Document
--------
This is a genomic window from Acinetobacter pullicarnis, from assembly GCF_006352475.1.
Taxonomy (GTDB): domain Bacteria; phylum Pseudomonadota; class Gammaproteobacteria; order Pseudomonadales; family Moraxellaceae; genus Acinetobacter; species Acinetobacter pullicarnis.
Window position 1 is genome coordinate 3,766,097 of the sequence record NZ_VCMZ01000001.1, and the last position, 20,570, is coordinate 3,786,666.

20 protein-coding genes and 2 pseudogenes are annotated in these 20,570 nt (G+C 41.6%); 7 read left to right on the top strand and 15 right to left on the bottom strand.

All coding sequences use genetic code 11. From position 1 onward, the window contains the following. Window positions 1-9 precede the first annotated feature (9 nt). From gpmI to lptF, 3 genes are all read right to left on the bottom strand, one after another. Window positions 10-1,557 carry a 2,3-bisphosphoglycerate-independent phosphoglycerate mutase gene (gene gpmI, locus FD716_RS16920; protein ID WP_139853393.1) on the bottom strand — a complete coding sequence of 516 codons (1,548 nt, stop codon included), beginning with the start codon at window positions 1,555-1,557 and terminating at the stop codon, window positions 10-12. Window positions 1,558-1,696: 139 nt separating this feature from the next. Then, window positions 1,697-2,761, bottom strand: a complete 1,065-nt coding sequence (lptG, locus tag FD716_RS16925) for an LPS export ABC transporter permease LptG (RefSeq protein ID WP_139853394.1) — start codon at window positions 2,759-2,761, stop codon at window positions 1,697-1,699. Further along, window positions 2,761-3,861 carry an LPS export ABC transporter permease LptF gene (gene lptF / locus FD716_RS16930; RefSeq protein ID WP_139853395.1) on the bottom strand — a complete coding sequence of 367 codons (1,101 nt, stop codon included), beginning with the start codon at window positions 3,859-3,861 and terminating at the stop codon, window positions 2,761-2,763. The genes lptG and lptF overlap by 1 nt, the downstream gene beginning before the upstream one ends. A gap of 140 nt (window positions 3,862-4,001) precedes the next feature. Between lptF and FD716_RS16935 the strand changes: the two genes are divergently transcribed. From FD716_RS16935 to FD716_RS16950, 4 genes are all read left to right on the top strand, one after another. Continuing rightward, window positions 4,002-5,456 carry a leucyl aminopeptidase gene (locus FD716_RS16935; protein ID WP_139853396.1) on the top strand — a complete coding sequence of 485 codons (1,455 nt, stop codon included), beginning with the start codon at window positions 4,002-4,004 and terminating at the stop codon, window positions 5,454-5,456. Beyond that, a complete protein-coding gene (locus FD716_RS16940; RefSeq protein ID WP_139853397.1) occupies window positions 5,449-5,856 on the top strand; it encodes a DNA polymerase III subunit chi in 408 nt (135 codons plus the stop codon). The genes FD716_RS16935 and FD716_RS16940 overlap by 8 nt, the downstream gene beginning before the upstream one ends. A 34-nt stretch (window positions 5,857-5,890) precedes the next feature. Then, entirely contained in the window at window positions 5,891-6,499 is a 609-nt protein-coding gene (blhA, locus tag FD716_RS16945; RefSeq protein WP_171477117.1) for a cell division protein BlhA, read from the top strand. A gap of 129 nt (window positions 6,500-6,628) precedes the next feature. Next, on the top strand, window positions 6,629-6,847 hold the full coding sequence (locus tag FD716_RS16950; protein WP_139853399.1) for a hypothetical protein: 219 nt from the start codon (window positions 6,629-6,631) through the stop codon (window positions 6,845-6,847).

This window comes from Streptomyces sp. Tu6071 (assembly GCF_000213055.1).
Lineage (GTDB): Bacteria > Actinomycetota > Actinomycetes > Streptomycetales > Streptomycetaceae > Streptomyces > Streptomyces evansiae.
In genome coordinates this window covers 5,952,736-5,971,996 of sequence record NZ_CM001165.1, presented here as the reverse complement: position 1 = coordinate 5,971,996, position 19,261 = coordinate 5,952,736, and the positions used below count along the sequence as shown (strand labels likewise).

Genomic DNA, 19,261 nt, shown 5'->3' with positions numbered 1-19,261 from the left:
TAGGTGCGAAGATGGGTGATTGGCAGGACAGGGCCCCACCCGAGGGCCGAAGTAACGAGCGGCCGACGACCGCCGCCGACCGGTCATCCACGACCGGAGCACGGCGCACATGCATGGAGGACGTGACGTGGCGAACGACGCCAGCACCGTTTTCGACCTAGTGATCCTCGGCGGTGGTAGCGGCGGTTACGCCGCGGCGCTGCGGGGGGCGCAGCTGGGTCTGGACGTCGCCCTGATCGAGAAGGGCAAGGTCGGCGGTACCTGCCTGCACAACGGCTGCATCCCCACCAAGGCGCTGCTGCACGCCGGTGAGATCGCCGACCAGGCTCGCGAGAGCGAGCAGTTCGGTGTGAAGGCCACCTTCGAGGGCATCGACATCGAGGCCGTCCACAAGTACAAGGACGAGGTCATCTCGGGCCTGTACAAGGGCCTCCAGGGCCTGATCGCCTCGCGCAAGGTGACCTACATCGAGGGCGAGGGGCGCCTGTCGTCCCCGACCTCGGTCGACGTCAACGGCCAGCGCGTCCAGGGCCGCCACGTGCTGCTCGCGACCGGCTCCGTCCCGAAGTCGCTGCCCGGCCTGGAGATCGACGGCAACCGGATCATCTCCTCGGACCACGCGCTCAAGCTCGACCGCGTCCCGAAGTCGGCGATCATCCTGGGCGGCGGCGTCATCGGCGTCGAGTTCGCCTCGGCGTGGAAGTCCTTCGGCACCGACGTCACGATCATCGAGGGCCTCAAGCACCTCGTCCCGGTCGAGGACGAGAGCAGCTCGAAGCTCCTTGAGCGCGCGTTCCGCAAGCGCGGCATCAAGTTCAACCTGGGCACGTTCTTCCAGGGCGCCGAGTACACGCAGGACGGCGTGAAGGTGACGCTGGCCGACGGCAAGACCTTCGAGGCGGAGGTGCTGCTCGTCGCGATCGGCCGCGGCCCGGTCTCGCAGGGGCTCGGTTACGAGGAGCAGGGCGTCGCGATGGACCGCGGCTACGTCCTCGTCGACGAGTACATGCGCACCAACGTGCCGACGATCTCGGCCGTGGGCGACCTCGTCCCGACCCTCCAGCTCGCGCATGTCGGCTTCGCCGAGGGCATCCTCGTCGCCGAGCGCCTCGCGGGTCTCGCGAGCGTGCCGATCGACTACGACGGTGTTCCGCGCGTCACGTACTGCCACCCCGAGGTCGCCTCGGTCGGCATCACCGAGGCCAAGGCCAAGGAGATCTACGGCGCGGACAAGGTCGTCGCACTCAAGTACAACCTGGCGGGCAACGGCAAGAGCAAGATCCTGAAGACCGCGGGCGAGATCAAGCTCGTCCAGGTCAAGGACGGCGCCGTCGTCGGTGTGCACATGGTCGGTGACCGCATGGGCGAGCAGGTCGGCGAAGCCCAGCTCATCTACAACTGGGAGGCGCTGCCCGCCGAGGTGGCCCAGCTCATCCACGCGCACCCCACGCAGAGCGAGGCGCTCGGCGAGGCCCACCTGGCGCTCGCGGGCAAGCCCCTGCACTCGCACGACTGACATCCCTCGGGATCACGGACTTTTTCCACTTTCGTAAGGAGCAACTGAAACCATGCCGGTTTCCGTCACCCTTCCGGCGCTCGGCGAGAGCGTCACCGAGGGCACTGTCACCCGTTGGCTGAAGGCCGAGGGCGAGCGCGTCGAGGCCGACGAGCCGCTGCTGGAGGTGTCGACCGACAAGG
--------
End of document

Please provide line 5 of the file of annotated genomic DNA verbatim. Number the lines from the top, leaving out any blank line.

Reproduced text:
All coding sequences use genetic code 11. From position 1 onward, the window contains the following. Window positions 1-9 precede the first annotated feature (9 nt). From gpmI to lptF, 3 genes are all read right to left on the bottom strand, one after another. Window positions 10-1,557 carry a 2,3-bisphosphoglycerate-independent phosphoglycerate mutase gene (gene gpmI, locus FD716_RS16920; protein ID WP_139853393.1) on the bottom strand — a complete coding sequence of 516 codons (1,548 nt, stop codon included), beginning with the start codon at window positions 1,555-1,557 and terminating at the stop codon, window positions 10-12. Window positions 1,558-1,696: 139 nt separating this feature from the next. Then, window positions 1,697-2,761, bottom strand: a complete 1,065-nt coding sequence (lptG, locus tag FD716_RS16925) for an LPS export ABC transporter permease LptG (RefSeq protein ID WP_139853394.1) — start codon at window positions 2,759-2,761, stop codon at window positions 1,697-1,699. Further along, window positions 2,761-3,861 carry an LPS export ABC transporter permease LptF gene (gene lptF / locus FD716_RS16930; RefSeq protein ID WP_139853395.1) on the bottom strand — a complete coding sequence of 367 codons (1,101 nt, stop codon included), beginning with the start codon at window positions 3,859-3,861 and terminating at the stop codon, window positions 2,761-2,763. The genes lptG and lptF overlap by 1 nt, the downstream gene beginning before the upstream one ends. A gap of 140 nt (window positions 3,862-4,001) precedes the next feature. Between lptF and FD716_RS16935 the strand changes: the two genes are divergently transcribed. From FD716_RS16935 to FD716_RS16950, 4 genes are all read left to right on the top strand, one after another. Continuing rightward, window positions 4,002-5,456 carry a leucyl aminopeptidase gene (locus FD716_RS16935; protein ID WP_139853396.1) on the top strand — a complete coding sequence of 485 codons (1,455 nt, stop codon included), beginning with the start codon at window positions 4,002-4,004 and terminating at the stop codon, window positions 5,454-5,456. Beyond that, a complete protein-coding gene (locus FD716_RS16940; RefSeq protein ID WP_139853397.1) occupies window positions 5,449-5,856 on the top strand; it encodes a DNA polymerase III subunit chi in 408 nt (135 codons plus the stop codon). The genes FD716_RS16935 and FD716_RS16940 overlap by 8 nt, the downstream gene beginning before the upstream one ends. A 34-nt stretch (window positions 5,857-5,890) precedes the next feature. Then, entirely contained in the window at window positions 5,891-6,499 is a 609-nt protein-coding gene (blhA, locus tag FD716_RS16945; RefSeq protein WP_171477117.1) for a cell division protein BlhA, read from the top strand. A gap of 129 nt (window positions 6,500-6,628) precedes the next feature. Next, on the top strand, window positions 6,629-6,847 hold the full coding sequence (locus tag FD716_RS16950; protein WP_139853399.1) for a hypothetical protein: 219 nt from the start codon (window positions 6,629-6,631) through the stop codon (window positions 6,845-6,847).